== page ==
Intro: Solar Thermal Cooker
The goal of this project is to build a low cost solar cooker that could be used in any environment with access to the sun. It has the capability to cook food for families in third world countries. The maximum temperature achieved by the cooker so far is 300 degrees Fahrenheit. People interested in this project can range from a bored kid in Indiana to an Afghan family in desperate need for cooked food. Low building experience is needed, but only enough to safely use tools.
- 4 pieces of wood measuring 25"
- 8 pieces of wood measuring [30"x3"]
- 1 chicken wire measuring [33"x33"]
- 2 satellites or parabolic surfaces
- reflective tape
- 2 Sheets of wood [25"x32.5"]
- box cutters
- wire cutters
- Wood cutter
Step 1: Understand Why It Works
Light goes under and through the chicken wire to the dish underneath and is then reflected to the bottom of the pan. It also hits the dish on top and reflects onto the top of the pan. The dishes should be calibrated so that the light underneath heats the pan in approximately the same spot as the top dish. This causes the energy from the sun to be focused onto one point. Nothing part of the solar cooker is meant to absorb heat, which is why a black pan or other container should be in the focal point. It has to be black or another dark color to counter the Albedo effect, where the color white reflects light away.
Step 2: Build Base
First you have to cut the legs to the correct height, which will depend on where the focal point of the bottom solar panel that will be placed on the bottom. second you will use four pieces of wood the will make the frame,which should be at least 3 feet by 3 feet, and screw them together to make the frame. The attach the legs on the bottom of the frame securely. Fourth, you will add chicken wire on the top of the frame and add 4 more pieces of wood to add on top of the frame to be able to secure down the chicken wire and hold the pot or pan, whatever you will be using. Then you add 2 pieces of wood about 2 feet in length that will be able to hold the top satellite in place, use screws to secure it from moving. Lastly you will need to use to pieces of plywood that will be used to block wind from cooling down the pan getting heat up, place them on the sides of the frame, leave an opening to allow the light to go in of course. You can use string or a bolt that will help keep the top satellite from falling, and use a cinder block or a piece of wood that will hold the bottom satellite in place as well.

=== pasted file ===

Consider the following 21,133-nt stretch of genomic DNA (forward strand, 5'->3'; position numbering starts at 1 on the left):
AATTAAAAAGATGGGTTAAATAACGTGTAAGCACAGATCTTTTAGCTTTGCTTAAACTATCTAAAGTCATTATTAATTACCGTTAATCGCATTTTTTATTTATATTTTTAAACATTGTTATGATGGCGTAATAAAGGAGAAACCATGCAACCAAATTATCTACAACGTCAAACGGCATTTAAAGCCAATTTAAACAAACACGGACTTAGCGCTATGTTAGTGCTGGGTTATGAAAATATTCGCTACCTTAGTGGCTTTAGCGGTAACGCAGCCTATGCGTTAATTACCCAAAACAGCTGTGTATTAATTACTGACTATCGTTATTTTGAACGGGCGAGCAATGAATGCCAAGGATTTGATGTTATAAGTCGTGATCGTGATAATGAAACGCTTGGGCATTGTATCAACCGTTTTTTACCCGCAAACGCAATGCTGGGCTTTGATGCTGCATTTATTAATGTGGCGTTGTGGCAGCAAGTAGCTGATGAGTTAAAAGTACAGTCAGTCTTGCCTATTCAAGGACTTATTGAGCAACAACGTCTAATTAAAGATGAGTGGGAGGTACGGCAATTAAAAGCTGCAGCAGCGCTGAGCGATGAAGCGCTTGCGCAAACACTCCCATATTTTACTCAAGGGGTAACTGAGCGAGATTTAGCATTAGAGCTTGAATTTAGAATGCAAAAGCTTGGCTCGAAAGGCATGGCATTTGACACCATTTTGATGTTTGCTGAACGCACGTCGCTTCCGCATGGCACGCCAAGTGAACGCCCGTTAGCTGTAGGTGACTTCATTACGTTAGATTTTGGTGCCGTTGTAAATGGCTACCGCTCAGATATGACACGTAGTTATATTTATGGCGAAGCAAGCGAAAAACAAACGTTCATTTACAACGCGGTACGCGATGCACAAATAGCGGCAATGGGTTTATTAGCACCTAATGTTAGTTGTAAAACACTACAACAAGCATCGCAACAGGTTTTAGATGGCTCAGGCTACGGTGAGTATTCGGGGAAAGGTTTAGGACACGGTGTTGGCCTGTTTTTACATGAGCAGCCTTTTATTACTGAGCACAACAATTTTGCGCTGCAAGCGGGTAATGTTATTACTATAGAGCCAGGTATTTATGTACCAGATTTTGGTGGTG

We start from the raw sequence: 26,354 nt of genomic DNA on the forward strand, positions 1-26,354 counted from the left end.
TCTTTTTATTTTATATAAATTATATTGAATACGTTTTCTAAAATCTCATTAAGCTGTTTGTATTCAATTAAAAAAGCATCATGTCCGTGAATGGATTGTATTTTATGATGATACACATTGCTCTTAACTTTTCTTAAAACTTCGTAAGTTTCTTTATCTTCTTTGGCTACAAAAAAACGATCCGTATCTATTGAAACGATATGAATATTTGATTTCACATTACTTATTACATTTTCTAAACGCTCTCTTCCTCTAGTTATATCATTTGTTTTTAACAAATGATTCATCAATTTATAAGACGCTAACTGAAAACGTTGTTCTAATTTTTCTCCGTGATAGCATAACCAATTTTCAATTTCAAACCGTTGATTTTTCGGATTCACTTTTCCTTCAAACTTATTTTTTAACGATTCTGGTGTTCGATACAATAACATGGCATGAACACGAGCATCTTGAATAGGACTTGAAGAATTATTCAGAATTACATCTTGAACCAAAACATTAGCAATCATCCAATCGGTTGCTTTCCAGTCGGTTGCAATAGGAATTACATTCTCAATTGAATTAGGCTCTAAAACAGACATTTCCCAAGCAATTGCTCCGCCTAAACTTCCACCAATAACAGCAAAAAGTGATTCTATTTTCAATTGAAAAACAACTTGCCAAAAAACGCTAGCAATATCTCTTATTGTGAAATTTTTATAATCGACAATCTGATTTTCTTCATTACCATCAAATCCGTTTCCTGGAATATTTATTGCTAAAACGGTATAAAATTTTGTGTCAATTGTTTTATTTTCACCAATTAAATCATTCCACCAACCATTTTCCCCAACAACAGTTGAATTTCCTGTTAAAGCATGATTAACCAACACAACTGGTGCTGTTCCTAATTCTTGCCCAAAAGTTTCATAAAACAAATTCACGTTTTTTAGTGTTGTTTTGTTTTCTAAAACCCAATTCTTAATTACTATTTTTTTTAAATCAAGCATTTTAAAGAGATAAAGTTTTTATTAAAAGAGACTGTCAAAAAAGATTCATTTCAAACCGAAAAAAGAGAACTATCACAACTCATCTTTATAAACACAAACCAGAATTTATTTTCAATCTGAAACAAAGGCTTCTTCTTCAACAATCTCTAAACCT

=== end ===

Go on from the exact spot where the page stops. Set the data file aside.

Step 3: Attach Chicken Wire
Place the chicken wire on top of the frame. Use 4 other pieces of wood (around the same size) and place them on top of the chicken wire as well as the wooden frame. Screw in some screws into the wood to keep the wood and chicken wire together (around 10 screws should be good).
Step 4: Create 2 Parabolic Reflectors
Find parabolic objects such as old satellite dishes. Use reflecting tape and tape over every single space on the dish. As you are placing the tape on the dish, use a flat object like a credit card to slide over the tape and smooth it out.